When to transplant weed seedlings from seed tray

5 Signs It’s Time To Repot Your Seedlings

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It’s important to be able to recognize when it’s time to transplant seedlings from the seed tray to a larger pot. Transplanting seedlings a few weeks after starting should be part of your seed starting routine.

We start the seeds in smaller containers because we can control moisture and temperature much better that way, and if you’ve heard me talk much about seed starting then you know my motto is that moisture and temperature are the most important factors in getting good germination.

But once the seeds sprout, they quickly outgrow their seed starting container. It would be a bad idea to let them continue to grow in a pot that is too small. They’ll become nutrient deprived and their roots will grow round and round into a big knot.

Transplanting them into larger pots, helps them develop healthier roots and grow faster. By not restraining their growth indoors, you’re training them to grow big and strong when it’s time to put them in the garden.

But how do you know when to repot seedlings?

There are a few simple things you can look for that are dead giveaways your plants need a bigger pot.

1. They have one or two sets of true leaves

The ideal time for transplanting your seedlings is about 3 weeks after they sprout or when you have 1-2 sets of true leaves. It’s better to get them in new containers before they start to show the signs of stress listed below.

2. The cotyledons are turning yellow and falling off

Cotyledons are the first leaves that emerge from a seed. They are different than the “true leaves.” True leaves are the second and subsequent sets of leaves that grow after the cotyledons emerge.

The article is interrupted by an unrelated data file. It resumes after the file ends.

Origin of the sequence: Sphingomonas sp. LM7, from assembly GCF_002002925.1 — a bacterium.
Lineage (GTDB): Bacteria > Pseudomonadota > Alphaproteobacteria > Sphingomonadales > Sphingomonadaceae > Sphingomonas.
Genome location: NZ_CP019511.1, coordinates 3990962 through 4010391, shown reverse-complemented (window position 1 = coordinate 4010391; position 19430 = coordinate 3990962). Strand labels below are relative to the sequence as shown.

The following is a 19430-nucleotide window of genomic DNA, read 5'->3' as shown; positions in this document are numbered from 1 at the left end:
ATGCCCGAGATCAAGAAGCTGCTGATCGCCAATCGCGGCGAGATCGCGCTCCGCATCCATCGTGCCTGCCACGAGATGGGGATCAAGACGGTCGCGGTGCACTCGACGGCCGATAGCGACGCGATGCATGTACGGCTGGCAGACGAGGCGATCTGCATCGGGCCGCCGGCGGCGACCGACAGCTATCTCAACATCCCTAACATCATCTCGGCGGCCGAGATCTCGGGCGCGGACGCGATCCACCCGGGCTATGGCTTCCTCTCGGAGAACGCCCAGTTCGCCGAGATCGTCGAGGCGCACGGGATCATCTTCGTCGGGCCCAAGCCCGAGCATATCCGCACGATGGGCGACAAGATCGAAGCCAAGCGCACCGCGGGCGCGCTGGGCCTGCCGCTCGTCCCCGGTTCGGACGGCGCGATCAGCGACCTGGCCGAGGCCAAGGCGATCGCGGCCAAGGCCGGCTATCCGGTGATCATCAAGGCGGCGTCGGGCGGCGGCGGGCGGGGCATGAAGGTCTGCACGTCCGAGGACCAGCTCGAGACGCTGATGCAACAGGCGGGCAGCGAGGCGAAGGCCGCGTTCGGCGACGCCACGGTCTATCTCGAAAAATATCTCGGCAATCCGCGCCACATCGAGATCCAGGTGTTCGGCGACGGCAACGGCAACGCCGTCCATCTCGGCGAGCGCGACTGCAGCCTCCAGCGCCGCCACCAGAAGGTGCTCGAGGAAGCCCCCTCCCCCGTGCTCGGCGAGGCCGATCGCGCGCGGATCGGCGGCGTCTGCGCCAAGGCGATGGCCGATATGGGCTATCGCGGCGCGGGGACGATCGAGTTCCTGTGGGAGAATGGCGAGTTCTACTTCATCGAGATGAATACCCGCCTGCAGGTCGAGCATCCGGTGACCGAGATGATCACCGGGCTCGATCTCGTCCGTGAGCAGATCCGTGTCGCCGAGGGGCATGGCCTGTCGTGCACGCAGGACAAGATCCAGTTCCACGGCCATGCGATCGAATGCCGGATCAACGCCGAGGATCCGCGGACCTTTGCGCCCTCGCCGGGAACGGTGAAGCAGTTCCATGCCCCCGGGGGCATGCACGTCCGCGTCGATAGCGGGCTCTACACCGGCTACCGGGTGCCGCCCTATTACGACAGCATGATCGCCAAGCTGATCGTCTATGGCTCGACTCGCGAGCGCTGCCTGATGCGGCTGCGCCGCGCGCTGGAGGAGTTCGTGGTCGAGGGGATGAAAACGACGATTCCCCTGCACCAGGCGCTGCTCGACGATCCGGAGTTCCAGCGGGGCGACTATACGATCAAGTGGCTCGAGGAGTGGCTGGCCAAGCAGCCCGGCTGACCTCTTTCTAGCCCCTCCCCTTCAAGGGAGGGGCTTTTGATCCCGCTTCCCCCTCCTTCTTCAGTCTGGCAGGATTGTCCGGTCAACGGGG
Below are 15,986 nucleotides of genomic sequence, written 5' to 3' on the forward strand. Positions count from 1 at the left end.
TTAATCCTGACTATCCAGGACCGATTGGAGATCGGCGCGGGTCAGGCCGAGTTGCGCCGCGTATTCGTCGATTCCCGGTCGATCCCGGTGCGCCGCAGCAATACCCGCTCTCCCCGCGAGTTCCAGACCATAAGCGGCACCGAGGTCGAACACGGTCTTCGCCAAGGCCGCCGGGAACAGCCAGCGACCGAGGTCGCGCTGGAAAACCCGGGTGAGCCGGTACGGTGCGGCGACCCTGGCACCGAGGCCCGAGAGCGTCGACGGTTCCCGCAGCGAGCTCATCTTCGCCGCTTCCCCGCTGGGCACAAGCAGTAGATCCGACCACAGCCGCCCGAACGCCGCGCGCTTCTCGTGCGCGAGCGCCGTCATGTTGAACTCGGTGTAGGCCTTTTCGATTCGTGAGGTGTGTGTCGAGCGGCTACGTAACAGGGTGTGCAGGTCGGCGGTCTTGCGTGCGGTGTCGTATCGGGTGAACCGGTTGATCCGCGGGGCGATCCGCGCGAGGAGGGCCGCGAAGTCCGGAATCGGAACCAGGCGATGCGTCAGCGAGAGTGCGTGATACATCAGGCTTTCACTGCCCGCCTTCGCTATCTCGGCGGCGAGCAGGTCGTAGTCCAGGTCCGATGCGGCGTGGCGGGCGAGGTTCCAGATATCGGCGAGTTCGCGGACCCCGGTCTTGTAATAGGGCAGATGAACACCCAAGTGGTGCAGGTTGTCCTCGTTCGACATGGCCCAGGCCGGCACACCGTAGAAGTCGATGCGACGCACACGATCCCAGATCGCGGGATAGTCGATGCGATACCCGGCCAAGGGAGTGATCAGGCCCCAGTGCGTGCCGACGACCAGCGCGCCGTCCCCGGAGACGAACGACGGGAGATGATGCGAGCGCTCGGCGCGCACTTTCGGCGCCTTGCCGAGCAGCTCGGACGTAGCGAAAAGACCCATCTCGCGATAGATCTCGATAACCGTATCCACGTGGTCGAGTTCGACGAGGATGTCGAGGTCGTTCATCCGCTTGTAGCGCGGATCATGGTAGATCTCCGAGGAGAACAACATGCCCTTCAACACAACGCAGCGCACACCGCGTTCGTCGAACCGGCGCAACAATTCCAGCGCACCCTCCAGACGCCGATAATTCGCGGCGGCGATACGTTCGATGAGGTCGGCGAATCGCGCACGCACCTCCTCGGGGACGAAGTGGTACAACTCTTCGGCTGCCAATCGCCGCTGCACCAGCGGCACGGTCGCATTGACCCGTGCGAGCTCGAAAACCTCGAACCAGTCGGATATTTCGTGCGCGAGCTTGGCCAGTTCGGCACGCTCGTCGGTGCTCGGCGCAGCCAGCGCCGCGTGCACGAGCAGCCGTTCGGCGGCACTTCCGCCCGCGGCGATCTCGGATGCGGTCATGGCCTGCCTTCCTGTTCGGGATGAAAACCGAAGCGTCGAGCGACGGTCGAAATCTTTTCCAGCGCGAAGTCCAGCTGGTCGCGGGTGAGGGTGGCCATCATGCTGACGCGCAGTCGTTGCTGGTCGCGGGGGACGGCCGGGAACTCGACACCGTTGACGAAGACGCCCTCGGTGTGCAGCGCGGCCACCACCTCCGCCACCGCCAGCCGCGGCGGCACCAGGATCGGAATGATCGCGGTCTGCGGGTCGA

It is normal for cotyledons to yellow and fall off, but if they’re doing it when you only have 1 or 2 sets of leaves, your plants really need to be transplanted.

3. The true leaves are turning yellow

It’s definitely time to transplant if the true leaves are yellow. This is a sure sign that your plants are starved for nutrients.

4. The roots are wound around and around the root ball

You definitely want to see roots in your growing medium when it’s time to plant, but if they’re circling around the edges of the root ball, then they’re getting too crowded.

5. They’re crowded

You don’t want to overcrowd your plants when they’re young. Some plants will grow taller than others and that will affect how much light the others get. You’ll also get the larger plants sequestering all the nutrients and that will stunt the growth of your other plants as well.

Why transplant the seedlings at all?

You might wonder why we would go to the trouble of repotting seedlings at all? Why not just give them some fertilizer, or better yet, start them in a larger container to begin with?

You’ll be much more successful germinating seeds if you start them in small containers. This allows you to have more control over the temperature and moisture in the seed starting container. We’ve found we have much better sprout rates in the smaller cell trays as compared to using other types of seed starting containers.

You can dose your plants with some fertilizer but that will stimulate growth. They’re already telling you they need more space, why stress them by making them grow bigger in the same small space?

Both of those options are viable alternatives, but you’ll have healthier plants if you transplant instead.

How to repot seedlings

Transplanting seedlings is quite easy to do. You simply need a new container and some potting mix. We recommend a container that is twice as big as what they are in now and a high quality potting mix like Fox Farm Ocean Forest.

We like to mix the potting mix and the seed starting mix in a 50:50 ratio. This is especially helpful for young seedlings who still have tender roots.

Before filling your containers, wet down your soil mixture to ensure even watering after you plant. Then nest your seedling in the new container, filling in around the base of the plant and pressing down to seat it in well and remove air pockets.

For tomatoes, bury the stem leaving only 1 or 2 sets of leaves above the soil line. For all others, plant them level or bury the stem about 1/4 inch or less.

Water your transplanted seedlings well and place them back under the light.